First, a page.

Public Affairs · 2000 · 400 pages · $30.00
Reviewed by David L. Littmann
Peter Jay’s The Wealth of Man is an attempt to trace the key episodes in man’s economic course, from the time of the hunter-gatherer to our day. He presents his narrative as a waltz: One energetic step forward, one defensive step sideways, and then a retreat in an effort to regroup for the next forward motion.
Considering the author’s credentials, this should be a slam-dunk. Educated at Oxford, Jay has a long and distinguished career as a journalist and historian. He served six years in the British Treasury before becoming the economics editor of the Times of London. The story is, as Jay himself avers, written by a layman for laymen, pretending no academic refinements. This is all well and good and makes for easy enough reading. The tradeoff is that the book is constrained in its depth and scholarly analysis. Still, the author presses home many important points for readers who don’t understand the process of wealth creation.
Jay’s “waltz” motif is clever and germane, especially considering the virulent twentieth-century strain of the politics of envy and income redistribution. He contends that man’s innovative genius guides him toward higher living standards, and goes to great lengths to recount the discoveries, tools, and new production techniques employed through the ages to lift up the productivity of labor and create saving and surplus. Jay includes myriad valuable references to pivotal innovations, their timing, and application in the betterment of human living. He spans industries from manufacturing and transportation (steel making, stirrups, lateen sails, and the compass) to finance (joint-stock companies, paper currency, bills of exchange, and double-entry bookkeeping). Liberty and conditions favorable to invention are the catalysts to this wealth-accumulation process. So far, so good.
In the second stage of this recurring cycle of economic evolution, predators emerge. Eyeing the wealth created by farming communities, aggressive and mobile tribes of hunters pillage and occasionally destroy early civilizations. Later, Vikings, Vandals, Goths, Huns, and Mongols invade and dismantle the wealth of existing empires, such as Greece, Rome, China, Persia, and India. Still later, within the societies that successfully built wealth and fortunes, disgruntled groups and individuals who feel alienated or left behind revolt or capture the reins of government in order to redistribute land, income, and other resources. This second step of the waltz is associated with the “Dark Ages.” At that point, according to Jay, the citizens of the society must arrange a compromise, an accommodation with circumstances in order to proceed. This is step three.
What is the nature of this third step? How does society adapt to the predation that threatens or has already destroyed accumulated wealth? Herein lies the key to defining a nation’s future. This is also, unfortunately, a low point in the author’s analysis.
Jay correctly identifies those who fall behind economically—those who are poor or jealous—as advocates of wealth absorption or theft. He notes the pivotal role of government in developing programs to reconcile the redistributive agenda and the larger long-term global imperative of maintaining a friendly economic environment for wealth creators. Jay’s mistake here is myopia. In modern, prosperous, full-employment America there is a shrinking proportion of the population that can be called poor, ignored, or economically abandoned.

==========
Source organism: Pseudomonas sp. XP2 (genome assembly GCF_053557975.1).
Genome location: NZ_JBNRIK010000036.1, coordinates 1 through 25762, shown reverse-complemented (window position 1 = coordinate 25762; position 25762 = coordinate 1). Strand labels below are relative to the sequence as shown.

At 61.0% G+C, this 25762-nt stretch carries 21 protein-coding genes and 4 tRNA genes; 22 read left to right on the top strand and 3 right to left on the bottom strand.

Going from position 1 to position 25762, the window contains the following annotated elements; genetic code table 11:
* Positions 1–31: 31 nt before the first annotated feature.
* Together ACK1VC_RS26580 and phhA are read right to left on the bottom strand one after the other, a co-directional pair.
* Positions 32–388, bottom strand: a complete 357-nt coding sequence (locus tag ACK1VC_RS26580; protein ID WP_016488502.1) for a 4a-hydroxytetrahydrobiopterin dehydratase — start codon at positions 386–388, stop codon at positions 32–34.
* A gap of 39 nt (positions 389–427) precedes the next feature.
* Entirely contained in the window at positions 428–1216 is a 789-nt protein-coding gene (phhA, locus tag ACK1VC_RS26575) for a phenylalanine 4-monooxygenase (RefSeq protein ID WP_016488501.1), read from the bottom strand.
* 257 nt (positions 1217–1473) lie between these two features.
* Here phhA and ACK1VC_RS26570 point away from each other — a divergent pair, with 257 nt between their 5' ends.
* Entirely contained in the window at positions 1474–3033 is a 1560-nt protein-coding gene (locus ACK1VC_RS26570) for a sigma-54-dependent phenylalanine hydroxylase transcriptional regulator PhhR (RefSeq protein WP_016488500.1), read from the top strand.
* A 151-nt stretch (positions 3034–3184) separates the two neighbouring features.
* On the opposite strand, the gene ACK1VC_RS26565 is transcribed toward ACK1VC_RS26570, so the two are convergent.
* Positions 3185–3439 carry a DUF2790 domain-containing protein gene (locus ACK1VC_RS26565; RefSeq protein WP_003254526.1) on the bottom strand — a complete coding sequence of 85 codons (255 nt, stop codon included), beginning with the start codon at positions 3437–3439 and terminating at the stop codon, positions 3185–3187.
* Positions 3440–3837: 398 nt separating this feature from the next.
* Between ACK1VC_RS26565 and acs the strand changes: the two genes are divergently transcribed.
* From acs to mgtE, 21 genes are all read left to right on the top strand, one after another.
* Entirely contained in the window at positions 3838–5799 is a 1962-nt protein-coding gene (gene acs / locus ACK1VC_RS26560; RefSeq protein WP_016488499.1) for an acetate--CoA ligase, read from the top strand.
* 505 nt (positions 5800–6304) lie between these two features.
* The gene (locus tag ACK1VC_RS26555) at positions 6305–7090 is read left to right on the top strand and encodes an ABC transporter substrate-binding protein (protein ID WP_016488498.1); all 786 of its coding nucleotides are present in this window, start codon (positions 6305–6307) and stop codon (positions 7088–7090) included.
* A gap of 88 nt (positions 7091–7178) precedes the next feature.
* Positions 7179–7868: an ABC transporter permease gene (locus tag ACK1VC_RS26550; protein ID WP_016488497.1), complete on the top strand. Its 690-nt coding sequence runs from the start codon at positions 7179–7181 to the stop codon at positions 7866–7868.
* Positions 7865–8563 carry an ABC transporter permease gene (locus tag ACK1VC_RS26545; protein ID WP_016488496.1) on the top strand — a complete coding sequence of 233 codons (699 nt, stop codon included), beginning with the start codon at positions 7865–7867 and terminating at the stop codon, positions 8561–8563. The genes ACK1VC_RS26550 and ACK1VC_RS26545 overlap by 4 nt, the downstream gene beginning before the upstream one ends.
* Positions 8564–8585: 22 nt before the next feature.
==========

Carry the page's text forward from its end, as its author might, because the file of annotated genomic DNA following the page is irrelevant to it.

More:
Ironically, the plunderers of wealth are seen everywhere: Those who are wealthy but nonetheless envious of others; the fearful but wealthy seniors; guilt-ridden inheritors of wealth; those who intentionally seek to remove the ladder of opportunity from those coming after them; those who have made their fortunes but now seek government intervention to protect themselves from competitors; trial lawyers whose enormous contingency awards help elect advocates of still greater wealth and power transfers.
Rather than complete the analysis by probing the genre and motives of economic predators, however, Jay proceeds to compile his own list of capitalism’s “practical shortcomings: inequality, instability, and monopolistic exploitation.” He also considers market systems “environmentally-challenged.”
With those conventional (and misguided) bows to interventionism, Jay turns his book from a solid analysis of man’s economic struggle into a bowlful of mush.
In a sense, the book is confused. Jay does help us understand the key ingredients generating the first step in the waltz—an economic system that maximizes the four “I’s” (information, incentives, investment, and innovation). The competitive market economy is the fullest flowering of such a system in mankind’s history. But alas, he seems to cast his lot with those who believe that we need an amorphous “mixed” system, with government in charge of syncopation, as the necessary ingredient to keep the wealth of man trending upward. Viewing the economic damage wrought by governments over the last century, some readers might argue that such a musical direction, rather than a waltz of wealth, is a march to economic oblivion.